Why a UN International Day?
The United Nations has designated 7 September as the International Day of Police Cooperation. This is being marked for the first time in 2023.
This day recognizes the essential work of the world’s law enforcement community in global security. It was designated in the United Nations General Assembly Resolution on the International Day of Police Cooperation adopted on 16 December 2022.
The resolution underlines ‘the need to strengthen international cooperation at the global, regional and sub regional levels in various areas related to preventing and combating transnational crime, in particular transnational organized crime, and preventing and countering terrorism.’
This first ‘day’ takes place on the day that INTERPOL celebrates its centenary - the then International Criminal Police Commission (ICPC), was created on 7 September 1923.
The need for global collaboration
Today’s crimes cross borders physically and virtually; cybercrime, terrorism, organized crime and financial crime all have an international component. National police need intelligence and support from other countries to protect their citizens and bring criminals to justice. For example:
New technologies. Organized criminal groups are taking advantage of increased digitalization to carry out attacks and facilitate their illegal business. Social networks and technology platforms are also being used to target and exploit vulnerable victims.
Strengthening border controls. Criminals often travel on stolen passports and ID cards to flee from one country to another. Trafficking in people and illicit goods often involve multiple countries at source, transit and destination.
Sharing intelligence and best practice. Criminals exploit weak links in global security so it’s important that all countries have the latest intelligence, access to policing information and databases and training on how to use this.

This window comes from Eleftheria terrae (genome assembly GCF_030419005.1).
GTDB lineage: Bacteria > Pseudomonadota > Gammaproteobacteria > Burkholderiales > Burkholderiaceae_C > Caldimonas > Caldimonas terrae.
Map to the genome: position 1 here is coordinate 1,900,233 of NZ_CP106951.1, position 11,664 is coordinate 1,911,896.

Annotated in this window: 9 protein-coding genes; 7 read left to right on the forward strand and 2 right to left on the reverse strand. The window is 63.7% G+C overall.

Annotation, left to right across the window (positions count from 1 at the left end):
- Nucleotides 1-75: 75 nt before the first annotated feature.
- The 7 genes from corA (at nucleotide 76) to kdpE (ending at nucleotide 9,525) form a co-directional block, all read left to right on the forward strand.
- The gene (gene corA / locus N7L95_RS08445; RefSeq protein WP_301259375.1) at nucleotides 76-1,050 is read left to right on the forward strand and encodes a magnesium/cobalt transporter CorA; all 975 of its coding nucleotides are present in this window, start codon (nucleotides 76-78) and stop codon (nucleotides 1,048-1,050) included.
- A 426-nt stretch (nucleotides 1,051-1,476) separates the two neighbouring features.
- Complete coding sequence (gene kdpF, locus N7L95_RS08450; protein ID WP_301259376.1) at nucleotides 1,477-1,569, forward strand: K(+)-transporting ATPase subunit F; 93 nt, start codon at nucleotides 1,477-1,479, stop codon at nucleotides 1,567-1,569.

INTERPOL and the United Nations (UN)
INTERPOL-UN cooperation is enshrined in both UN General Assembly and Security Council (UNSC) resolutions, especially with regards to terrorism and human trafficking. We also combine our capabilities in the form of Special Notices issued to alert police worldwide to individuals and entities who are subject to sanctions imposed by the United Nations Security Council.
INTERPOL’s Global Policing Goals and the 2030 Agenda
Our seven Global Policing Goals (GPGs) developed alongside the UN agenda 2030 allow for a comprehensive approach to international police cooperation and safeguarding communities. They align with several UN Sustainable Development Goals (SDGs), including:
- SDG 5 (Achieve gender equality and empower all women and girls);
- SDG 16 (Peace, Justice and Strong Institutions);
- SDG 17 (Revitalize the global partnership for sustainable development).
SDG focuses on building inclusive societies, reducing illicit financial and arms flows, fighting corruption, and promoting the rule of law.
Target 16.A specifically underlines the need for international cooperation in strengthening relevant national institutions, building capacity at all levels and combating terrorism and crime.